Bob Pollin: New regulations very weak, needs a major public push


Story Transcript

PAUL JAY, SENIOR EDITOR, TRNN: Welcome to The Real News Network. I’m Paul Jay in Washington. On October 18, the Commodity Futures Trading Commission announced its long-awaited new regulations, designed with the objective to control what they called excessive speculation. This was after a massive lobbying campaign by Wall Street and commodities traders and speculators. Bart Chilton, who’s a member of the commission, told me in an interview he was getting meetings 100 to 1 in favor of commodity traders and Wall Street versus people asking for reforms. They were deluged with a process to try to slow down the process and weaken it. But now they have announced their new regulations. So joining us to try to deconstruct all of this is Bob Pollin. Bob is the codirector of the PERI institute in Amherst, Massachusetts. Thanks for joining us, Bob.

ROBERT POLLIN, CODIRECTOR, POLITICAL ECONOMY RESEARCH INSTITUTE: Thanks for having me, Paul.

JAY: So what do you think of what these new regulations are?

POLLIN: Well, I guess you could say it’s a step forward, in that, you know, before the 18th there hadn’t been any action taken whatsoever around a law that mandated that these position limits be set, and the law has been on the books for 15 months. So for 15 months there was no action.

JAY: This is Dodd-Frank, for people who aren’t following.

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POLLIN: This is the Dodd-Frank regulatory reform law. And one of the important features of Dodd-Frank was to strengthen the regulations of the commodities futures market so that we wouldn’t have these massive spikes in oil prices and food prices. Nothing happened for more than a year. Okay. So now what has happened is that we have had a decision, a 3-to-2 vote, with the three Democrats on the commission, including Bart Chilton, voting in favor of the position limit law, the two Republicans voting against. The law is weak. If these laws were actually enforced as written, they actually could be pretty good. They do set real limits on the amount that any one trader can control the market–and that’s what we mean by a position limit. Position is just the number of contracts you own in the market. So it does set limits. The problems–there are a couple of problems. Number one, the limits are too high relative to the size of the market, so that somebody can dominate–even if the law were working perfectly, any one trader can own up to 25 percent of all the contracts. That’s too many. That gives you too much power. Number two, even that–those limits themselves are not going to be implemented in full, as the law was passed, for the next two years. And so a lot more lobbying is going to happen over the next two years, and that would weaken or could weaken the law. And number three, the law allows for quite substantial exemptions from the limits. And the exemptions, that is, that you don’t have to follow the limits, are based around the idea that a lot of the trading on the commodities market is, quote, legitimate hedging. And that’s true. That is, for example, if you take an airlines, airlines buys a lot of oil. They don’t want to have to worry about what the price of oil is going to be in 8 months, 12 months, 15 months, so they will lock in a price now. That’s a futures contract for oil, and that’s called a legitimate hedging action, and those kinds of legitimate hedging actions are exempt under this law. The problem is that it’s very, very difficult once you get into the nitty-gritty to separate out who’s doing legitimate hedging versus who is strictly speculating to drive up the price and get ahead of the market and make money by the price going up, or, for that matter, drive down the price and just be the first one ahead of the market, again, selling short and making money off of that.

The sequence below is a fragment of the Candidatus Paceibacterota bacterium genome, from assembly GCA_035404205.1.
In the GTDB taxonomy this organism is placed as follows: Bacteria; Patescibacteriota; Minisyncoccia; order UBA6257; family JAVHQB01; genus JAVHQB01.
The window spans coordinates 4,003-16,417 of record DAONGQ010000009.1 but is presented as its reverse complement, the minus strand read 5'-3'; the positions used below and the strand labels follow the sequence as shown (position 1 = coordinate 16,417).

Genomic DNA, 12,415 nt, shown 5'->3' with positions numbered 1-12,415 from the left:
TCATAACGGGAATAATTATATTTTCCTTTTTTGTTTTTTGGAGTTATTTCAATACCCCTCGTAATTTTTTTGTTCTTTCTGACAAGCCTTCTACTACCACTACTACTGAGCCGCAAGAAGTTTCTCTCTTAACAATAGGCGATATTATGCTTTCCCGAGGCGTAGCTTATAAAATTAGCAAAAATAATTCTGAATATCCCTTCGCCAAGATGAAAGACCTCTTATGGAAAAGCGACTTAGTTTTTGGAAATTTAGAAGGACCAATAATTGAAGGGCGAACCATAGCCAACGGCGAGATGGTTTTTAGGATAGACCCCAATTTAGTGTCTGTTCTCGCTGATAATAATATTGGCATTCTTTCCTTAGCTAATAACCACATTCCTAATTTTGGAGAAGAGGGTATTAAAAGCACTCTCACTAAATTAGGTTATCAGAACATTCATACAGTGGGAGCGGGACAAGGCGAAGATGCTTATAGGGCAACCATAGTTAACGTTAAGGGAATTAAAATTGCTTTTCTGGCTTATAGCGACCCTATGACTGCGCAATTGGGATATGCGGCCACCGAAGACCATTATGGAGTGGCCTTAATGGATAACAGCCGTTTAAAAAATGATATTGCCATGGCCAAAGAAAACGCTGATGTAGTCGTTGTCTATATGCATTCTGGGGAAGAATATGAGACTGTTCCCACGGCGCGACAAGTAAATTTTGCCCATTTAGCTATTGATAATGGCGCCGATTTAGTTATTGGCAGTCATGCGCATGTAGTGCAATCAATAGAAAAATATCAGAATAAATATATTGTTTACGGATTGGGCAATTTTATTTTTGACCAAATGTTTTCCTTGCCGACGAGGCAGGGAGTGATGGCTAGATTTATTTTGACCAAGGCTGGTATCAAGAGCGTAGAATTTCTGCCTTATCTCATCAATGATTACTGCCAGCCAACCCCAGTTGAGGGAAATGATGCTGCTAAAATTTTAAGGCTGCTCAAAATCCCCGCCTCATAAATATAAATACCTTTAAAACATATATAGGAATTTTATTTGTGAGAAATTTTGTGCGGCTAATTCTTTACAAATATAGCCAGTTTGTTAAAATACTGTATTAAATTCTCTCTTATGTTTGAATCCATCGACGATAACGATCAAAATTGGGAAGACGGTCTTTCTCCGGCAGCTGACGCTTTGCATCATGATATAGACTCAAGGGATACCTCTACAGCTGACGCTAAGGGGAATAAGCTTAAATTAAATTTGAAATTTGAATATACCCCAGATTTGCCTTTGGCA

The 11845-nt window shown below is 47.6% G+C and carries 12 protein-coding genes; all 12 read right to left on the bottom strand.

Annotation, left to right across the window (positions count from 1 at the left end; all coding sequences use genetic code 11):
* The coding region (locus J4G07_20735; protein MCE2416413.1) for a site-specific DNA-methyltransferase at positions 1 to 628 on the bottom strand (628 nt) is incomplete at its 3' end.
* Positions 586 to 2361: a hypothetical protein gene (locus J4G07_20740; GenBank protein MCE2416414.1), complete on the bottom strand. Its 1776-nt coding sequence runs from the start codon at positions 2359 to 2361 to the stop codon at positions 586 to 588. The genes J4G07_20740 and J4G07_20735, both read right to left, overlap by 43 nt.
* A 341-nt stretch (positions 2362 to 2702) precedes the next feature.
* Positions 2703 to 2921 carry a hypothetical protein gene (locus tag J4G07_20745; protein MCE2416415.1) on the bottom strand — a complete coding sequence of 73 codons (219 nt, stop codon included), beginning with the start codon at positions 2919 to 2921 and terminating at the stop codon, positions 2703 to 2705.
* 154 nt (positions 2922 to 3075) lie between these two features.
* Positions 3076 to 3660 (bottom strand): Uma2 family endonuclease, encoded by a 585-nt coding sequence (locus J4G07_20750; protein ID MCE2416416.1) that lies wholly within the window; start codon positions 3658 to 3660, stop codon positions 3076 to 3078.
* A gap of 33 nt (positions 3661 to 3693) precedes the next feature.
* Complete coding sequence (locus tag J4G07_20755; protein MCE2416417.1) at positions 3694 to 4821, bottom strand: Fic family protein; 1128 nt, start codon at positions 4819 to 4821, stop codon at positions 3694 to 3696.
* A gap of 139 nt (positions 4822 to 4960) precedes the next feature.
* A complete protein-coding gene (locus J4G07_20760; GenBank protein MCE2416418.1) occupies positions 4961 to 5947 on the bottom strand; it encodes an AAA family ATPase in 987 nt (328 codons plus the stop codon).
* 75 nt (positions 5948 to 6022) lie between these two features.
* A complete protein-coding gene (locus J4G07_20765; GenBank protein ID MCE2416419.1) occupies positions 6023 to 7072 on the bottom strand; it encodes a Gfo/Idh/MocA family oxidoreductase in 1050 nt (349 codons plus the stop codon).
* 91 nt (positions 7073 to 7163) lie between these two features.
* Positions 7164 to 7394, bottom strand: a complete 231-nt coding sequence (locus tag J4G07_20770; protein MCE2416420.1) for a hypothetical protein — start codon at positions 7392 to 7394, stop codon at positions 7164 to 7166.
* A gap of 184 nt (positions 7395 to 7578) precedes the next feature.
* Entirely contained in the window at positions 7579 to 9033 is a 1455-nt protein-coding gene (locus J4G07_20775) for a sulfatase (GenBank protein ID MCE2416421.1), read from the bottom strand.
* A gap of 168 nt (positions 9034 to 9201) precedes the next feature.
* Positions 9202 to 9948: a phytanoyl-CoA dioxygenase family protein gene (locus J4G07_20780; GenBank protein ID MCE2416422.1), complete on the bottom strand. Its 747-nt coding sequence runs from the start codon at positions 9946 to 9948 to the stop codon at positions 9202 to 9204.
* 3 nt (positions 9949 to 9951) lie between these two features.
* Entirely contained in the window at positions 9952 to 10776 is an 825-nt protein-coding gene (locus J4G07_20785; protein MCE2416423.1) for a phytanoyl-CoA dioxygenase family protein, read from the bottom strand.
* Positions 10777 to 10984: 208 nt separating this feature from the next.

JAY: My understanding is there’s also an argument being made by people who were doing this over-the-counter pure speculative business, where the banks are betting one way, and then they want to bet to hedge that bet, and they’re calling that a legitimate hedge. So they’re actually–all they’re really doing is hedging another speculative play. But how well are they actually defining what a, quote-unquote, legitimate hedge is?

POLLIN: There actually is no way to do this well. I mean, and this was–economists have written about this. Not me. William Silber of NYU’s a, you know, very well-recognized expert in this area, wrote a paper on this even before this latest. This paper’s, like, seven or eight years old. The point of the paper was, if you just study the balance sheets of people engaged in this market, their trading activity, their assets and liabilities, it’s almost impossible to really definitively tell who is a, quote, speculator versus who is a, quote, legitimate hedger. And, of course, if you’re a smart enough speculator, you will do all the things to make you look like a legitimate hedger. And on top of that, you’ll hire all the best lawyers to confirm the view that you’re a legitimate hedger, and poof, lo and behold, you are now exempt from the–meeting the position limits on these markets. So it was a terrible mistake to incorporate these exemptions into the law. So on balance it’s a very weak first step.